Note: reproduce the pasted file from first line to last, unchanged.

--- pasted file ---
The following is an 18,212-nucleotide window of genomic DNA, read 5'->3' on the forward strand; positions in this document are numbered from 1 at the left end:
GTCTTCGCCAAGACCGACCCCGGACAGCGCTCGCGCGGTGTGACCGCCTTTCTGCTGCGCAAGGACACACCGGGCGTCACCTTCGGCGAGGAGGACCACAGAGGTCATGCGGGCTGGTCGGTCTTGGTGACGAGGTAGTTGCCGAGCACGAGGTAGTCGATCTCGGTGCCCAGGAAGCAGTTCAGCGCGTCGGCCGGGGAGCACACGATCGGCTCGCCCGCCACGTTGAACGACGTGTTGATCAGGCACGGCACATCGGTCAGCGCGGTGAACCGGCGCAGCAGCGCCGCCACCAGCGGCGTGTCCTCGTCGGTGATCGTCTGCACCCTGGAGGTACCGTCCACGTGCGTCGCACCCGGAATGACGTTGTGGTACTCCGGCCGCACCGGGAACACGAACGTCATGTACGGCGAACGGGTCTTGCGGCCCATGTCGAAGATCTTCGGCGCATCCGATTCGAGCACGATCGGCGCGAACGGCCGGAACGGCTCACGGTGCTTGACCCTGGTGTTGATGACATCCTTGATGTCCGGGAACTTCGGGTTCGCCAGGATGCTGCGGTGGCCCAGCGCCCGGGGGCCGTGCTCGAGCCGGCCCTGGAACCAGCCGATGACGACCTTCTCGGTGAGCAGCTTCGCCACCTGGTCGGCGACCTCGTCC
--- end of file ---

The following is an 18,212-nucleotide window of genomic DNA, read 5'->3' on the forward strand; positions in this document are numbered from 1 at the left end:
GTCTTCGCCAAGACCGACCCCGGACAGCGCTCGCGCGGTGTGACCGCCTTTCTGCTGCGCAAGGACACACCGGGCGTCACCTTCGGCGAGGAGGACCACAGAGGTCATGCGGGCTGGTCGGTCTTGGTGACGAGGTAGTTGCCGAGCACGAGGTAGTCGATCTCGGTGCCCAGGAAGCAGTTCAGCGCGTCGGCCGGGGAGCACACGATCGGCTCGCCCGCCACGTTGAACGACGTGTTGATCAGGCACGGCACATCGGTCAGCGCGGTGAACCGGCGCAGCAGCGCCGCCACCAGCGGCGTGTCCTCGTCGGTGATCGTCTGCACCCTGGAGGTACCGTCCACGTGCGTCGCACCCGGAATGACGTTGTGGTACTCCGGCCGCACCGGGAACACGAACGTCATGTACGGCGAACGGGTCTTGCGGCCCATGTCGAAGATCTTCGGCGCATCCGATTCGAGCACGATCGGCGCGAACGGCCGGAACGGCTCACGGTGCTTGACCCTGGTGTTGATGACATCCTTGATGTCCGGGAACTTCGGGTTCGCCAGGATGCTGCGGTGGCCCAGCGCCCGGGGGCCGTGCTCGAGCCGGCCCTGGAACCAGCCGATGACGACCTTCTCGGTGAGCAGCTTCGCCACCTGGTCGGCGACCTCGTCC